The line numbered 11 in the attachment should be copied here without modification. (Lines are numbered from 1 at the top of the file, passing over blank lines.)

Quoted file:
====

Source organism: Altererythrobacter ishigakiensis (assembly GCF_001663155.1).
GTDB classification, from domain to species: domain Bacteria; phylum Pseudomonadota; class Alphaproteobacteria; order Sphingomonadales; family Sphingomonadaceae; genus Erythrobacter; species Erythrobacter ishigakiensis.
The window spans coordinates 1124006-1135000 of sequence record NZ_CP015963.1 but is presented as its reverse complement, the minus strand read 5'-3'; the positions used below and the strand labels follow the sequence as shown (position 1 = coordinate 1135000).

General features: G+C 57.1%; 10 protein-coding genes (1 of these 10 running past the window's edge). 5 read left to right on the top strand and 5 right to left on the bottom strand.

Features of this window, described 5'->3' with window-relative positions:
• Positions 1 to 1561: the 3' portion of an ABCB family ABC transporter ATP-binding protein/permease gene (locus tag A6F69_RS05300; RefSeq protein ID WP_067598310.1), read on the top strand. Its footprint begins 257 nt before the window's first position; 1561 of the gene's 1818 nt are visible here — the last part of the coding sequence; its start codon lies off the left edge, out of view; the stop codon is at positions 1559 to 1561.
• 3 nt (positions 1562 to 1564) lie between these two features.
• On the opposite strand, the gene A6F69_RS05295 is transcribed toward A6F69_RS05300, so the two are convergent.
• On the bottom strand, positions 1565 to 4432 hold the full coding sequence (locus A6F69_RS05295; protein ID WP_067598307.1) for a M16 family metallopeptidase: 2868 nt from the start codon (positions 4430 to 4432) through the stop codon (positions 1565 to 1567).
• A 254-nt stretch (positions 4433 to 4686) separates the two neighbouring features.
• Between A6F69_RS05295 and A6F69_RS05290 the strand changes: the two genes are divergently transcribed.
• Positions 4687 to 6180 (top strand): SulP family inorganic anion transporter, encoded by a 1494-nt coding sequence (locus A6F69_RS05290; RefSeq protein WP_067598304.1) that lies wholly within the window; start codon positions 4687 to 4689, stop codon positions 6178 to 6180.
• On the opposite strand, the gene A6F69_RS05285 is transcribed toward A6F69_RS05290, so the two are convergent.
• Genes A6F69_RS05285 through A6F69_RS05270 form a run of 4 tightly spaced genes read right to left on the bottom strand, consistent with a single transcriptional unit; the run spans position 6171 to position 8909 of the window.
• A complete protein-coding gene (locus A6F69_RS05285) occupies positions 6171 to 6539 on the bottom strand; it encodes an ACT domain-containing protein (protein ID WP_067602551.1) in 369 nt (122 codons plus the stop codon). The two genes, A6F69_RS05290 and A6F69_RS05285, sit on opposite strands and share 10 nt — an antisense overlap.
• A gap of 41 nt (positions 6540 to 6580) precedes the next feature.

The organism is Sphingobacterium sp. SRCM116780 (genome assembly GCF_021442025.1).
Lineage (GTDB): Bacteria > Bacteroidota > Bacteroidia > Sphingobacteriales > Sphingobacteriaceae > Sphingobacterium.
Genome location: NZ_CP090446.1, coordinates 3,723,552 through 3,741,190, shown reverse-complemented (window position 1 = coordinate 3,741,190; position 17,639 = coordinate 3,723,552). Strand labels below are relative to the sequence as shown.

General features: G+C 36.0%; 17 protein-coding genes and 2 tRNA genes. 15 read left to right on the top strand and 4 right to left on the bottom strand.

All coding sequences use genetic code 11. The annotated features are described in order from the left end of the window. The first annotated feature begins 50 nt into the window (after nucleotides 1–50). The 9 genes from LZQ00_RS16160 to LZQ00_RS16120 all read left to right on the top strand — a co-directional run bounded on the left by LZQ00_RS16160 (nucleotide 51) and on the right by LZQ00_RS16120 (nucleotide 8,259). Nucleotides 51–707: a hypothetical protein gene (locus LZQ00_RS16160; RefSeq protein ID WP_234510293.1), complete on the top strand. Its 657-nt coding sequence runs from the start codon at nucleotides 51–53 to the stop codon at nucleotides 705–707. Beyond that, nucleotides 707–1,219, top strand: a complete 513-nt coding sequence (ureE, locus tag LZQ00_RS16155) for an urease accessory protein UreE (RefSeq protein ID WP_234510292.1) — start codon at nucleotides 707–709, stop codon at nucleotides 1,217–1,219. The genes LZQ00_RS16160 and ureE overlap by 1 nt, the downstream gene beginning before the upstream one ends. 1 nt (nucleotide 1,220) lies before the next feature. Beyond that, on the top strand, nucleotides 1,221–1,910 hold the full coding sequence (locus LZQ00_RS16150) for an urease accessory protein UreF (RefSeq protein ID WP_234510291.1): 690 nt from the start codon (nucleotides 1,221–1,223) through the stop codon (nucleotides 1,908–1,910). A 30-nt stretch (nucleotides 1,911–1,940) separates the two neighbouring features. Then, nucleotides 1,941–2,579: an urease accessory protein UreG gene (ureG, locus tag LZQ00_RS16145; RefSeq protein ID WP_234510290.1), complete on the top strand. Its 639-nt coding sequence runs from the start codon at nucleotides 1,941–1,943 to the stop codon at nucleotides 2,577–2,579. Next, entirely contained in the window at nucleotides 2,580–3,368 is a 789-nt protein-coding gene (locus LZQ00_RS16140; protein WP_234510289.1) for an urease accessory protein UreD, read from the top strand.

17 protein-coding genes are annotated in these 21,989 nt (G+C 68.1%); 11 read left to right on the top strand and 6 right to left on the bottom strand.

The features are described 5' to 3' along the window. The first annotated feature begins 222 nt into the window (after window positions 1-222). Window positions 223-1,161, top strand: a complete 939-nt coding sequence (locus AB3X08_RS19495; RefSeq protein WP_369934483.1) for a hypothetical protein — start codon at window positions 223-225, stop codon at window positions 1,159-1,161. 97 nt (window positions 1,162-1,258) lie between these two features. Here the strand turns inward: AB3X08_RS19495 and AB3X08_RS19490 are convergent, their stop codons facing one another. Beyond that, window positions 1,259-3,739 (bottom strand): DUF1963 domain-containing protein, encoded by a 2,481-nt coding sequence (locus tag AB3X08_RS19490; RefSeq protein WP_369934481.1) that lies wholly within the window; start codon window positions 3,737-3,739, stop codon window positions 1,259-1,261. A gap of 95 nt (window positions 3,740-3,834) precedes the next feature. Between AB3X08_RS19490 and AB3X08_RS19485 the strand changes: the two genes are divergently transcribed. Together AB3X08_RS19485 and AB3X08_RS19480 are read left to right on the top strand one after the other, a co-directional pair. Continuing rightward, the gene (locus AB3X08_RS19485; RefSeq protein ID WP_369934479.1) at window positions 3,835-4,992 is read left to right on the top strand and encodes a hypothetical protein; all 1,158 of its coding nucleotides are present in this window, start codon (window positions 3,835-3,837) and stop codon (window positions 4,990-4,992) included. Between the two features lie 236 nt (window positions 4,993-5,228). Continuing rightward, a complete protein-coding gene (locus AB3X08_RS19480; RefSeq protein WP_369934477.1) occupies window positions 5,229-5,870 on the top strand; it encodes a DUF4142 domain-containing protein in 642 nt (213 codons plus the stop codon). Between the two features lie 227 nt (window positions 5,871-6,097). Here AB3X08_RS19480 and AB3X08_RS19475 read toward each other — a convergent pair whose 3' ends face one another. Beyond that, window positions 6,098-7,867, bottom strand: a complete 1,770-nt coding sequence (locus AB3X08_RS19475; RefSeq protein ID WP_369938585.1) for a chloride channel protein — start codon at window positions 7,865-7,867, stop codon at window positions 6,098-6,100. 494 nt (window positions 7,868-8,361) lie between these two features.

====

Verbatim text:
• Between A6F69_RS05295 and A6F69_RS05290 the strand changes: the two genes are divergently transcribed.